Ministers intervened to break funding deadlock

AT LEAST two Government ministers intervened on Diarmuid Gavin’s behalf in a bid to break the deadlock over releasing public money for his controversial Irish Sky Garden project.

Ministers intervened to break  funding deadlock

Their intervention came just days before the garden was unveiled at the Chelsea Flower Show.

The move forced Cork’s city manager Tim Lucey to explain the council’s position to Agriculture Minister Simon Coveney, and Environment Minister Phil Hogan.

Documents released yesterday under the Freedom of Information Act (FOI), showed that the council was ready to pay one of Diarmuid Gavin’s companies last May, but that the firm did not have a tax clearance certificate.

In an email on May 3 last, Mr Lucey set out the council’s position to Mr Coveney, who had been telephoned by Mr Gavin about the issue, and to Environment Minister Phil Hogan’s private secretary Eddie Kieran.

He said the council needs a company to have such clearance certs in place before it can make payments over €10,000.

He said the council had advised Mr Gavin on how to overcome these obstacles, and had indicated that it could give him a “letter of comfort” for his suppliers, confirming that the council was prepared to pay invoices, subject to the company obtaining a tax clearance certificate.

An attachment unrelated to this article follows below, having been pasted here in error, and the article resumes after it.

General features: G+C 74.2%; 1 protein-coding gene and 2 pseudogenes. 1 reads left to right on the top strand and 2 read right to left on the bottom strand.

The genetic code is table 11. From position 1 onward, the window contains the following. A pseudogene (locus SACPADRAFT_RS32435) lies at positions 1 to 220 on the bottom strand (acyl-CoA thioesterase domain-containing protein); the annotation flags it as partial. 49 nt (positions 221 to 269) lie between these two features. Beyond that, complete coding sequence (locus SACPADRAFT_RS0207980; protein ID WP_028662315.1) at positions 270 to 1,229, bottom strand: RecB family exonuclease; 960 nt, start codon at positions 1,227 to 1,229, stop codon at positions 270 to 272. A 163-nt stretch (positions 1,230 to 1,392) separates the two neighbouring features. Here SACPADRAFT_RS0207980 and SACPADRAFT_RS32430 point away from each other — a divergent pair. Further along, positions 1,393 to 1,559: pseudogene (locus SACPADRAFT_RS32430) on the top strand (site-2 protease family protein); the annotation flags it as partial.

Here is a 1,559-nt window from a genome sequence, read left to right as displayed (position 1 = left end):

Mr Lucey said the council must ensure that it meets Revenue Commissioner requirements.

The money was subsequently paid.

Just over of €567,000 of taxpayers’ money has been spent on the project to date.

Fáilte Ireland has spent €430,153, while the city council has spent €137,127.

The documents also show that after months of tension over the project, and just days before Chelsea opened, Mr Gavin offered an olive branch to the council.

In an email to Mr Lucey, Mr Gavin thanked him and his officials for the “determined efforts” they had made to secure funding for the garden.

“This time last week, I found myself deeply exposed — not only personally but to those who were working in Ireland manufacturing the key features for Chelsea,” he said.

“I was deeply frustrated and panic stricken at the thought and consequences of Chelsea not happening.” he said.

“At such times, when emotions are overwhelming, one lashes out.”

He said he was “anxious to put all past matters” behind him and he had a genuine desire to move forward, forging a good relationship with the council.

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